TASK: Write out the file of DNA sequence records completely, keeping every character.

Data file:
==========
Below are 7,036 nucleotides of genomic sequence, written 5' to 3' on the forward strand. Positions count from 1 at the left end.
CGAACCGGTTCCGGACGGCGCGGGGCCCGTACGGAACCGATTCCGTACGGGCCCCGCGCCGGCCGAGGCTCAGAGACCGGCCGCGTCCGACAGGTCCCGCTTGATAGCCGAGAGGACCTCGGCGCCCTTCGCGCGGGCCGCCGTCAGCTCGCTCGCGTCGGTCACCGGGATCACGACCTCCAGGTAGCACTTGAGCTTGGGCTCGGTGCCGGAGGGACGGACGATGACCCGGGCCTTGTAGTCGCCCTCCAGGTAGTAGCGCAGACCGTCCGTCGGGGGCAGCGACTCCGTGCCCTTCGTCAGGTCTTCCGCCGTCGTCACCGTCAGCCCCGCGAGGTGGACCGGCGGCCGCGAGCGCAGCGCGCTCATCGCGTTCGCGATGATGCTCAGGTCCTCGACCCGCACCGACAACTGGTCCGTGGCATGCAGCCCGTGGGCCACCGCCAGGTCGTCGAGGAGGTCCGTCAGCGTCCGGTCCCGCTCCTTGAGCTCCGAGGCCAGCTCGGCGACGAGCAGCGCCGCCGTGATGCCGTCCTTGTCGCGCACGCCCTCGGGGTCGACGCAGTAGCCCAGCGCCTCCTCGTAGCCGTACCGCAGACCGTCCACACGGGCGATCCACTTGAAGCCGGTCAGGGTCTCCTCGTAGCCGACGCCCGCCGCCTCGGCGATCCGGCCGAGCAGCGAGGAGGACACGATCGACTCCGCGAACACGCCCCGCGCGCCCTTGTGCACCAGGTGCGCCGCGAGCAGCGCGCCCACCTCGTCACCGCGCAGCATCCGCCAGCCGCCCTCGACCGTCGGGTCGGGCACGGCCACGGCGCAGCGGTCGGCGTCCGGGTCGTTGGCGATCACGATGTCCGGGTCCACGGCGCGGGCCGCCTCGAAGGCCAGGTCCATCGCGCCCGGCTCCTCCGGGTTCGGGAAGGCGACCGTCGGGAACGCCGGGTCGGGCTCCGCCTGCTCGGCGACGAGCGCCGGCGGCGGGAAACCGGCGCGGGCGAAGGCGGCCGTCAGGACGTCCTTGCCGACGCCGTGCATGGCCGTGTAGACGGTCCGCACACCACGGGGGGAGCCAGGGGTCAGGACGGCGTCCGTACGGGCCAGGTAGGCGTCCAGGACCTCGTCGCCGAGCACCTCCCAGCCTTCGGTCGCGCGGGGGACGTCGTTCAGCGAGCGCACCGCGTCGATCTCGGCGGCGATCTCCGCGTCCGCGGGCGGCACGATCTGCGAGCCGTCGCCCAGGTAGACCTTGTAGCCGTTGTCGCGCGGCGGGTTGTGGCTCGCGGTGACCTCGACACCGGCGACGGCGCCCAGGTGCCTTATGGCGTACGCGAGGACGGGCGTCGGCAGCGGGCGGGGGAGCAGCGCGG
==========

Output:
Below are 7,036 nucleotides of genomic sequence, written 5' to 3' on the forward strand. Positions count from 1 at the left end.
CGAACCGGTTCCGGACGGCGCGGGGCCCGTACGGAACCGATTCCGTACGGGCCCCGCGCCGGCCGAGGCTCAGAGACCGGCCGCGTCCGACAGGTCCCGCTTGATAGCCGAGAGGACCTCGGCGCCCTTCGCGCGGGCCGCCGTCAGCTCGCTCGCGTCGGTCACCGGGATCACGACCTCCAGGTAGCACTTGAGCTTGGGCTCGGTGCCGGAGGGACGGACGATGACCCGGGCCTTGTAGTCGCCCTCCAGGTAGTAGCGCAGACCGTCCGTCGGGGGCAGCGACTCCGTGCCCTTCGTCAGGTCTTCCGCCGTCGTCACCGTCAGCCCCGCGAGGTGGACCGGCGGCCGCGAGCGCAGCGCGCTCATCGCGTTCGCGATGATGCTCAGGTCCTCGACCCGCACCGACAACTGGTCCGTGGCATGCAGCCCGTGGGCCACCGCCAGGTCGTCGAGGAGGTCCGTCAGCGTCCGGTCCCGCTCCTTGAGCTCCGAGGCCAGCTCGGCGACGAGCAGCGCCGCCGTGATGCCGTCCTTGTCGCGCACGCCCTCGGGGTCGACGCAGTAGCCCAGCGCCTCCTCGTAGCCGTACCGCAGACCGTCCACACGGGCGATCCACTTGAAGCCGGTCAGGGTCTCCTCGTAGCCGACGCCCGCCGCCTCGGCGATCCGGCCGAGCAGCGAGGAGGACACGATCGACTCCGCGAACACGCCCCGCGCGCCCTTGTGCACCAGGTGCGCCGCGAGCAGCGCGCCCACCTCGTCACCGCGCAGCATCCGCCAGCCGCCCTCGACCGTCGGGTCGGGCACGGCCACGGCGCAGCGGTCGGCGTCCGGGTCGTTGGCGATCACGATGTCCGGGTCCACGGCGCGGGCCGCCTCGAAGGCCAGGTCCATCGCGCCCGGCTCCTCCGGGTTCGGGAAGGCGACCGTCGGGAACGCCGGGTCGGGCTCCGCCTGCTCGGCGACGAGCGCCGGCGGCGGGAAACCGGCGCGGGCGAAGGCGGCCGTCAGGACGTCCTTGCCGACGCCGTGCATGGCCGTGTAGACGGTCCGCACACCACGGGGGGAGCCAGGGGTCAGGACGGCGTCCGTACGGGCCAGGTAGGCGTCCAGGACCTCGTCGCCGAGCACCTCCCAGCCTTCGGTCGCGCGGGGGACGTCGTTCAGCGAGCGCACCGCGTCGATCTCGGCGGCGATCTCCGCGTCCGCGGGCGGCACGATCTGCGAGCCGTCGCCCAGGTAGACCTTGTAGCCGTTGTCGCGCGGCGGGTTGTGGCTCGCGGTGACCTCGACACCGGCGACGGCGCCCAGGTGCCTTATGGCGTACGCGAGGACGGGCGTCGGCAGCGGGCGGGGGAGCAGCGCGG